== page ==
Topic 1: The background to project management

While it is true that unique construction events, such as the pyramids, occurred many thousands of years ago, the language, tools and standards of project management are only about 50 years old.

What is a project?

The key components of the various descriptions include:

- A project is not ongoing—Projects, as an organisational entity, are created to do one thing and then disband when that one thing is done.
- A project has a degree of uniqueness—Projects are not production-line-type activities.
- A project has a defined outcome—Projects produce something that is agreed prior to it
starting.

The Project Management Institute's PMBOK Guide (PMBOK 2008: 5) definition: "A project is a temporary endeavour undertaken to create a unique product, service or result."

[W]e will extend the PMBOK Guide's definition of a project to specifically state that the processes, tools and techniques discussed in this unit are intended for use where the project is managed by a substantially full-time manager, managing at least five staff, and more like ten staff.

Each project is unique, and requires a unique solution. What is becoming standard and agreed is the minimum set of processes, tools and techniques to be used on typical projects.

The individual project manager is expected to 'tailor' the requirements and processes to suit each individual project.
* tailoring the processes down, to remove or simplify some processes in order to reduce administration and save cost
* tailoring the processes to produce slightly different outcomes or artefacts in order to be compliant with organisational specific needs or standards
* tailoring the processes up, to increase the level of detail or the level of control over certain elements of the project in order to reduce risk.

What is project management?

There is a fairly consistent agreement over what project managers do. They:
* are responsible for delivering the project
* ensure the accurate definition of the project (the specific project)
* plan how to best achieve the project
* gather the team and facilities required to undertake the project
* lead the team, creating a positive environment, to ensure that they achieve all of the necessary outcomes
* ensure the efficient delivery of the project objectives through identifying and resolving problems, removing obstacles and mitigating risks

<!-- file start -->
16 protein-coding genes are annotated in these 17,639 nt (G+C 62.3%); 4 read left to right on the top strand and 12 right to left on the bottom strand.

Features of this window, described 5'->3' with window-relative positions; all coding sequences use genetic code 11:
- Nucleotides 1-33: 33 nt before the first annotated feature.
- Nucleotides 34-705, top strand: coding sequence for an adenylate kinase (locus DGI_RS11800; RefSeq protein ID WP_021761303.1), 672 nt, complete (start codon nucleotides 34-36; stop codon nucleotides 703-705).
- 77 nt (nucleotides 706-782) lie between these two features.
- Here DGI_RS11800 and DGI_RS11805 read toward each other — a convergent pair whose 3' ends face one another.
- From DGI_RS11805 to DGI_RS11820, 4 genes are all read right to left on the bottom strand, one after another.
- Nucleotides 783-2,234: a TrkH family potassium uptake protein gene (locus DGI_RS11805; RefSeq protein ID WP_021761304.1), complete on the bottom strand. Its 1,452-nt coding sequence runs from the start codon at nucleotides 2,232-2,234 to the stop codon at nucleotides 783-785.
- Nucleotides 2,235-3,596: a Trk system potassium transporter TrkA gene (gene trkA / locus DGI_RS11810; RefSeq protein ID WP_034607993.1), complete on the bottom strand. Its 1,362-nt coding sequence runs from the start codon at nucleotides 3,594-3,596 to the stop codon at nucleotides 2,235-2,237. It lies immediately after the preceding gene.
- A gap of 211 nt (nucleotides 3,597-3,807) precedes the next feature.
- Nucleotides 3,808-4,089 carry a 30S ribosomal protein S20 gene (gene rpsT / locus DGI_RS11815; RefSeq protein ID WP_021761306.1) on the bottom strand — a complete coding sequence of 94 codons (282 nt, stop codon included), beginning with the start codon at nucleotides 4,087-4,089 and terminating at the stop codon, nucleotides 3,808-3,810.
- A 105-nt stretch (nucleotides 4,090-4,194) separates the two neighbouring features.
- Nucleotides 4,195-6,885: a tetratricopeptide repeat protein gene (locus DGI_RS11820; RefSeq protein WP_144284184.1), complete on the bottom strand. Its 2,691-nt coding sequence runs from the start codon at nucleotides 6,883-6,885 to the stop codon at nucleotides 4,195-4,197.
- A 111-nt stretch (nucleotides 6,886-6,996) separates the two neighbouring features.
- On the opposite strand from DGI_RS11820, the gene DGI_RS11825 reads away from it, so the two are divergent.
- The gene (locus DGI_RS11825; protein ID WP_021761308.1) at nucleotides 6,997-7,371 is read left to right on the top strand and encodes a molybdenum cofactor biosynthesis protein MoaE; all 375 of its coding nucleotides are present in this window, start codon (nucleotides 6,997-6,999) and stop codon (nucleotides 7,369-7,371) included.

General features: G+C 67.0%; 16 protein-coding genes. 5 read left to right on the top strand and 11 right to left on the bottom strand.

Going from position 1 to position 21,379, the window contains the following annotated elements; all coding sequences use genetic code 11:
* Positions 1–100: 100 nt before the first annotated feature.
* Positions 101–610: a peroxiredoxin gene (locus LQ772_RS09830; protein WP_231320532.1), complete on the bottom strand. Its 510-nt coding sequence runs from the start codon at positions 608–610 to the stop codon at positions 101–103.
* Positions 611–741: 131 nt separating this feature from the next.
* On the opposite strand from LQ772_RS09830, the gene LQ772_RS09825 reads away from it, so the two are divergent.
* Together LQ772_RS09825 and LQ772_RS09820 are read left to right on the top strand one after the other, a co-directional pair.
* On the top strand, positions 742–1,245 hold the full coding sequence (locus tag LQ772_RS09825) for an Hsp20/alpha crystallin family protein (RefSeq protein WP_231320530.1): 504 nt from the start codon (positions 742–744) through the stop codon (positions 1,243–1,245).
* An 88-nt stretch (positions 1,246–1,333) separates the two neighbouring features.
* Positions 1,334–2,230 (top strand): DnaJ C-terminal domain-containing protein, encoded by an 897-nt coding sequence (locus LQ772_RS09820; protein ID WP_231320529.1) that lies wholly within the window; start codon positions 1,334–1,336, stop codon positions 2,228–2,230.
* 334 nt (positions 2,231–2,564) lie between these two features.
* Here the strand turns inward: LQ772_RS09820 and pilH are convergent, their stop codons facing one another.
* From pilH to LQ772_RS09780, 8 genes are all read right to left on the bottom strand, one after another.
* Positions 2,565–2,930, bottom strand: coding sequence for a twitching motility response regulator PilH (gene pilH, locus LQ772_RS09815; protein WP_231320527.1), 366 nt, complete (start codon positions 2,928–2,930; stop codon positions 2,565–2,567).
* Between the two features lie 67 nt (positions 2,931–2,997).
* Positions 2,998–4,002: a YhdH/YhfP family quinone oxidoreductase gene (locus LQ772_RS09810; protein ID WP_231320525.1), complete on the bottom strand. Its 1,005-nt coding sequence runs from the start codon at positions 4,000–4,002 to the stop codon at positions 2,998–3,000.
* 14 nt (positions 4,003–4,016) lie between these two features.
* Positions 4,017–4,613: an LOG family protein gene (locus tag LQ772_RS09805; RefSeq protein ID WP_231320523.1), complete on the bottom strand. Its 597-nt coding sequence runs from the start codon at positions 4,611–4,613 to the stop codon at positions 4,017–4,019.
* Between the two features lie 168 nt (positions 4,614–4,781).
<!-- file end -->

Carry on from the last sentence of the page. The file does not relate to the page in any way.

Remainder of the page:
* close the project.

Project management is about managing people. The project manager must manage the project team to ensure that they do their job correctly, effectively and efficiently, but it is project team members who achieve almost all of the project goals and objectives.

Typically all projects go through four phases in their life cycles:
* Initiating—this is where the need for the project is set up and established.
* Planning—this phase determines the solution and its implementation plan.
* Executing
* Closing

Projects tend to start with nothing more than a project manager doing some planning and requirement gathering. The project then grows through the planning phase and reaches a crescendo during execution when the full project team are on board and then fades away with a project manager doing the closing administration. As such, it is fairly obvious that the middle part of the project is likely to have more staff and more expenditure than the project start or finish.

When the staff numbers and cost expenditure are plotted against time, the result tends to look like a hill on a plain, flat at both extremities and rising to a 'lump' in the middle. However, when the cumulative costs are plotted (i.e. the sum of all previous expenditure), then this same information produces a curve that is relatively flat to begin with, grows quite steeply in the middle, and then becomes flat again towards the end. This graph is referred to as the 'project's cost performance baseline' (or sometimes 'spend profile' or 'S-curve'). The S-curve is quite important when working with earned value management calculations.

Project, Profile, and Portfolio Management

Programs are a collection of projects that are managed in some way to produce a more efficient outcome. The program manager does not manage the specific projects, but rather co-ordinates the outcome of the group of projects by changing their resources, or changing their scope.